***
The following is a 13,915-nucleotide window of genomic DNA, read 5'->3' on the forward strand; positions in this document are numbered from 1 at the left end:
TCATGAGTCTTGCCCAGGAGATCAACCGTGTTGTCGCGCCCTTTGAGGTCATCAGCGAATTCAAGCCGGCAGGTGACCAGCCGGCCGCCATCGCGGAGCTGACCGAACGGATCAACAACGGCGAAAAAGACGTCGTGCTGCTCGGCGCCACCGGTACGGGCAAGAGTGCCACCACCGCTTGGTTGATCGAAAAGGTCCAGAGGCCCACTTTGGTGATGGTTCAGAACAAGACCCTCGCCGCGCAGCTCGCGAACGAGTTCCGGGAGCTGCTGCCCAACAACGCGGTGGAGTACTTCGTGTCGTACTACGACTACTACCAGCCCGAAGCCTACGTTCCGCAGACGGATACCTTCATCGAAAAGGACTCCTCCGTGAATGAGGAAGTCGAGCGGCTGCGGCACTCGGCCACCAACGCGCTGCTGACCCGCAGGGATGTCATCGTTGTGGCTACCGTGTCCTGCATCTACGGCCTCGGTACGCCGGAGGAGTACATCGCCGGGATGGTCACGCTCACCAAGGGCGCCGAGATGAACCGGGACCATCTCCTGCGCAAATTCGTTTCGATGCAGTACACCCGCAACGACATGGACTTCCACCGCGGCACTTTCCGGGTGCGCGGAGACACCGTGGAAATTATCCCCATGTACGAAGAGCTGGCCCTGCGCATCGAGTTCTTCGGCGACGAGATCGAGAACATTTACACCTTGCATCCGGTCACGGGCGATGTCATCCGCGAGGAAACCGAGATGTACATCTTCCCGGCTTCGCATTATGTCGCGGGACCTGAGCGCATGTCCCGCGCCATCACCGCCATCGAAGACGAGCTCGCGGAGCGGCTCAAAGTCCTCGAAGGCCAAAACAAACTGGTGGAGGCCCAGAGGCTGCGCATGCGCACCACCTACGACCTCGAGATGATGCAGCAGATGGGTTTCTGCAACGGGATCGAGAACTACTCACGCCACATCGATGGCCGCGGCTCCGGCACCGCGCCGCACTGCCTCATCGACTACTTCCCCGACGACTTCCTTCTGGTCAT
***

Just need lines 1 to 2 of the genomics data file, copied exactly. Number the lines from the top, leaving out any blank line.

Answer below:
The following is a 13,915-nucleotide window of genomic DNA, read 5'->3' on the forward strand; positions in this document are numbered from 1 at the left end:
TCATGAGTCTTGCCCAGGAGATCAACCGTGTTGTCGCGCCCTTTGAGGTCATCAGCGAATTCAAGCCGGCAGGTGACCAGCCGGCCGCCATCGCGGAGCTGACCGAACGGATCAACAACGGCGAAAAAGACGTCGTGCTGCTCGGCGCCACCGGTACGGGCAAGAGTGCCACCACCGCTTGGTTGATCGAAAAGGTCCAGAGGCCCACTTTGGTGATGGTTCAGAACAAGACCCTCGCCGCGCAGCTCGCGAACGAGTTCCGGGAGCTGCTGCCCAACAACGCGGTGGAGTACTTCGTGTCGTACTACGACTACTACCAGCCCGAAGCCTACGTTCCGCAGACGGATACCTTCATCGAAAAGGACTCCTCCGTGAATGAGGAAGTCGAGCGGCTGCGGCACTCGGCCACCAACGCGCTGCTGACCCGCAGGGATGTCATCGTTGTGGCTACCGTGTCCTGCATCTACGGCCTCGGTACGCCGGAGGAGTACATCGCCGGGATGGTCACGCTCACCAAGGGCGCCGAGATGAACCGGGACCATCTCCTGCGCAAATTCGTTTCGATGCAGTACACCCGCAACGACATGGACTTCCACCGCGGCACTTTCCGGGTGCGCGGAGACACCGTGGAAATTATCCCCATGTACGAAGAGCTGGCCCTGCGCATCGAGTTCTTCGGCGACGAGATCGAGAACATTTACACCTTGCATCCGGTCACGGGCGATGTCATCCGCGAGGAAACCGAGATGTACATCTTCCCGGCTTCGCATTATGTCGCGGGACCTGAGCGCATGTCCCGCGCCATCACCGCCATCGAAGACGAGCTCGCGGAGCGGCTCAAAGTCCTCGAAGGCCAAAACAAACTGGTGGAGGCCCAGAGGCTGCGCATGCGCACCACCTACGACCTCGAGATGATGCAGCAGATGGGTTTCTGCAACGGGATCGAGAACTACTCACGCCACATCGATGGCCGCGGCTCCGGCACCGCGCCGCACTGCCTCATCGACTACTTCCCCGACGACTTCCTTCTGGTCAT